By Steve Volk Edited by Jonathan Valania
In 2007, I wrote a cover story for this publication called “Top 10 Drug Corners,” which ranked the city’s most depressing and dangerous drug corners like Philadelphia magazine ranks pizza or bars or bikini wax salons. After all, when you strip away all the blood and guts and stray gunfire, drug dealing is, at heart, competitive retailing of a rare and precious commodity: Feeling good. There is, of course, a huge market for such a commodity, especially in places that are inhospitable to legitimate business and industry. Which is why the drug trade always seems to flourish in places where angels fear to tread. Philadelphia, one of the poorest major cities in America, has many such places.
By Randy LoBasso
Sources say a new bill that seeks to privatize the PLCB is very high on the Legislature’s agenda (No. 2!), and when House lawmakers return on Sept. 26, the fight over booze is set to get down and dirty.
By Michael Alan Goldberg
Bullhorn in hand, 34-year-old Diop Olugbala—the tall, thin, resolute leader of the Philadelphia chapter of the International People’s Democratic Uhuru Movement and, as of Aug. 11, independent mayoral candidate—made it clear it wasn’t just happenstance that the corner of Broad and South streets was the gathering point last Saturday night for a protest against the city’s recently instituted youth curfew in Center City.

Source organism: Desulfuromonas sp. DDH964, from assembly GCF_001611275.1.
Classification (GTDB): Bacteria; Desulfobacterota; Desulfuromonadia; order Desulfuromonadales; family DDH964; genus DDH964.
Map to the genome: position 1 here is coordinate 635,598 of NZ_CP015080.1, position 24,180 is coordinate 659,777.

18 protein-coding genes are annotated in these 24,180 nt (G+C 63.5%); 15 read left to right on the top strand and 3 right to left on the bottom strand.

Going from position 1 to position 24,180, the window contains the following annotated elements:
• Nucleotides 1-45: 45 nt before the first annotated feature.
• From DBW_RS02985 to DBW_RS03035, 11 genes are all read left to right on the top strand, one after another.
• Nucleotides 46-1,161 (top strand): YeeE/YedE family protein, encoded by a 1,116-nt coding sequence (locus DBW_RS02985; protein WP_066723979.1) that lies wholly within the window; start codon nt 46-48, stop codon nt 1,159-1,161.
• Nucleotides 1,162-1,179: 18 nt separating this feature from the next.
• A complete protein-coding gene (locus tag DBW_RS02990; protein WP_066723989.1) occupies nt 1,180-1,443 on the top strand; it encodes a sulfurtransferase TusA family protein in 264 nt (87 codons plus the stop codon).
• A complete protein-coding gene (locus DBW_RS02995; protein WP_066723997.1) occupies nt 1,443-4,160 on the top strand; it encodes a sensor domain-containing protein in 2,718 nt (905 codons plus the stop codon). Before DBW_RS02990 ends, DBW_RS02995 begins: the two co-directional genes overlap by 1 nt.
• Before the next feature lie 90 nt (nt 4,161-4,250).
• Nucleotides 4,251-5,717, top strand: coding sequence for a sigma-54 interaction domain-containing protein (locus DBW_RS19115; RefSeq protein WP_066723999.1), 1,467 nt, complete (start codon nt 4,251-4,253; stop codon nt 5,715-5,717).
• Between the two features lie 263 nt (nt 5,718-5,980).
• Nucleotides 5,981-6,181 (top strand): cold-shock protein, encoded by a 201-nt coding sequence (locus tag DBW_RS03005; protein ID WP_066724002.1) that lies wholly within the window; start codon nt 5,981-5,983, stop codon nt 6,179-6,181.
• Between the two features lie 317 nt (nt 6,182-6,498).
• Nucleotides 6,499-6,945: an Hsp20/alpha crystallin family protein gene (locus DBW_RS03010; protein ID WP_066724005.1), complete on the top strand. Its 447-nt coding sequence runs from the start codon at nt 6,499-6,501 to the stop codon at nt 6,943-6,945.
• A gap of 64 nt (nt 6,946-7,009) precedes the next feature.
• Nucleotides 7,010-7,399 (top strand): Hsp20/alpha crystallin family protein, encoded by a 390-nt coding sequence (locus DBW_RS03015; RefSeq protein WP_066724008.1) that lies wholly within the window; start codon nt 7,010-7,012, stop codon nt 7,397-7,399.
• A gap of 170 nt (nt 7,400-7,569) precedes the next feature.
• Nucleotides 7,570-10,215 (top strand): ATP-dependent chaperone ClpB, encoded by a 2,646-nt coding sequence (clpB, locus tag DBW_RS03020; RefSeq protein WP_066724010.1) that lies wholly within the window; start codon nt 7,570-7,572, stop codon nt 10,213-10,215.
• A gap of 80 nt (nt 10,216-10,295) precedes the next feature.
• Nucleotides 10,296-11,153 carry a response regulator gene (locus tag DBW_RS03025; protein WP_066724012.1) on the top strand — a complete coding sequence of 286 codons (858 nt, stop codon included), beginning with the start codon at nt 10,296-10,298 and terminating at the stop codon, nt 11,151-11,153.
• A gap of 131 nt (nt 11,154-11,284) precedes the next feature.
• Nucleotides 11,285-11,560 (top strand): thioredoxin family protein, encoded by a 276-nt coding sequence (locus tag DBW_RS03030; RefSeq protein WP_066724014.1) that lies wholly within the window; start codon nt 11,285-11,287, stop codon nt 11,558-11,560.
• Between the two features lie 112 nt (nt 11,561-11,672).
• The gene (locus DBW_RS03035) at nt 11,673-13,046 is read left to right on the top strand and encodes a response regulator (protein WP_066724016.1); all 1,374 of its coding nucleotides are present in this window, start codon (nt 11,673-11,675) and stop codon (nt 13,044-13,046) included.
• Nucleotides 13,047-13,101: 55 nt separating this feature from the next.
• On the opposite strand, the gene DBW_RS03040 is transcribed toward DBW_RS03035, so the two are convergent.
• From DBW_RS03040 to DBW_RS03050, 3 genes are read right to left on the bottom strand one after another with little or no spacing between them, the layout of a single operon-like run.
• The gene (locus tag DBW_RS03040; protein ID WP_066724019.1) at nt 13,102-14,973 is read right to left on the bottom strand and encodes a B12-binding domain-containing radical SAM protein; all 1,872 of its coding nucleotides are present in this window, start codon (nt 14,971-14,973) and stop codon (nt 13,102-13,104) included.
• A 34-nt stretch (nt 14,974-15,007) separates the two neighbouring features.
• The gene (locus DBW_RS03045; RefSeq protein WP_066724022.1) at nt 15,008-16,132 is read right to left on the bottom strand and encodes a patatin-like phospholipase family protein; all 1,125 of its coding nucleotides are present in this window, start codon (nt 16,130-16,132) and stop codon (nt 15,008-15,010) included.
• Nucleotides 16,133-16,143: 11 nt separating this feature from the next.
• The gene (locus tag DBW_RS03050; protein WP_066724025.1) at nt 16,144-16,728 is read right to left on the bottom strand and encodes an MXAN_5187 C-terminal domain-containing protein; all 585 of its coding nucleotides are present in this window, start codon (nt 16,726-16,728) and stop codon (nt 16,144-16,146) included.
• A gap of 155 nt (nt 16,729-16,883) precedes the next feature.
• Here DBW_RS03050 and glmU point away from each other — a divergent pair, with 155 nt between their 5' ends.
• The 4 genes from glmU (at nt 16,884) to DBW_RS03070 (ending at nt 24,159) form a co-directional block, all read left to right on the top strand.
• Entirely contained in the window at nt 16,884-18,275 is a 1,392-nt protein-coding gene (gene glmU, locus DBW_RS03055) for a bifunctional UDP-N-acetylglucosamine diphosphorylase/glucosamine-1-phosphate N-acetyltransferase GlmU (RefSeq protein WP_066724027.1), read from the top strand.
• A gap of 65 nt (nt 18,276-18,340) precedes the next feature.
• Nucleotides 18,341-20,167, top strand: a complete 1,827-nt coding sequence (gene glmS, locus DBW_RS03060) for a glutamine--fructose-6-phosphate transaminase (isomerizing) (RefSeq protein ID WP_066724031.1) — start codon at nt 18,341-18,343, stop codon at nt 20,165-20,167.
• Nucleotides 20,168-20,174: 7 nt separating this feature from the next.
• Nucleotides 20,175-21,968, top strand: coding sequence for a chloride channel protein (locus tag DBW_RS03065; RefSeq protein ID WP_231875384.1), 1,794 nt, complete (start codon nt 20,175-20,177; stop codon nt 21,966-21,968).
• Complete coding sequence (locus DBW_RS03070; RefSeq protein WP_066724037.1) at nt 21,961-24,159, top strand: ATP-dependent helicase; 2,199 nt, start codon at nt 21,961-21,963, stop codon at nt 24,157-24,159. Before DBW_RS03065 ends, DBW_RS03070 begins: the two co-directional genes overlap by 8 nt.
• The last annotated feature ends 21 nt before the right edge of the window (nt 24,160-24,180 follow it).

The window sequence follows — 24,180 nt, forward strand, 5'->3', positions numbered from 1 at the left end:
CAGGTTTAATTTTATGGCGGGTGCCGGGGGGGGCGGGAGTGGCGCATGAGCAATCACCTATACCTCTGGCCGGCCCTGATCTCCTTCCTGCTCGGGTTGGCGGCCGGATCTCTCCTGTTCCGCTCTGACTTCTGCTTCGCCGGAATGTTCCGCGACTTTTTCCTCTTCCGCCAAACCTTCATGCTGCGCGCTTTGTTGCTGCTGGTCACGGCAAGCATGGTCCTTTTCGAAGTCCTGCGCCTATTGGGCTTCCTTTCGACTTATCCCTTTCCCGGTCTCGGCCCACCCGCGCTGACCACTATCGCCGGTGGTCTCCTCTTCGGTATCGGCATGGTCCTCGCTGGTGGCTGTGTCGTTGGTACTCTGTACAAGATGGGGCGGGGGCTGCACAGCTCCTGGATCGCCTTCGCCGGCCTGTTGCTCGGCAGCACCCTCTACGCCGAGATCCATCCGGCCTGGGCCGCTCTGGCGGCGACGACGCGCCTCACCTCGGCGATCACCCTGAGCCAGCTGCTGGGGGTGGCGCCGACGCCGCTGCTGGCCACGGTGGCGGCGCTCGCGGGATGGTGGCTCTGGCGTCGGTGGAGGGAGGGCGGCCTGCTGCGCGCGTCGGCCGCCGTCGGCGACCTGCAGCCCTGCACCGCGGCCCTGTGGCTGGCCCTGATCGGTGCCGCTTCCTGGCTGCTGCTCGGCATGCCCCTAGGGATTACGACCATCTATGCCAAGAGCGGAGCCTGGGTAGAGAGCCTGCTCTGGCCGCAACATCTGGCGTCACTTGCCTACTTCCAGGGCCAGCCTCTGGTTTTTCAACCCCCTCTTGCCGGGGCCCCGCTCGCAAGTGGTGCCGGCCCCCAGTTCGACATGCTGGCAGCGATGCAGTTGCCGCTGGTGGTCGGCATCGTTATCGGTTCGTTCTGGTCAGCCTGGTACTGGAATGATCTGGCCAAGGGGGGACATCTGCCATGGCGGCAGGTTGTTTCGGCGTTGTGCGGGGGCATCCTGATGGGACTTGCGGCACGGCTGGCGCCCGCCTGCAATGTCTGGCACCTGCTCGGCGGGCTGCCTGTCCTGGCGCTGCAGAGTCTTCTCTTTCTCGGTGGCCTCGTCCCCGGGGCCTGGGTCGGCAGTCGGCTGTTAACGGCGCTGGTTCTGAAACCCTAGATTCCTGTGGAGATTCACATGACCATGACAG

By Katherine Rochester
While there’s a motherlode of hardware in the gallery (16 computers, two projectors, a formidable switch and a heap of Internet boosters), it all serves as a base to support the real artwork that exists in the disembodied space of the Internet. This approach works well when the viewer is asked to interact with the artwork, but falls flat in the case of quieter pieces with less arresting content.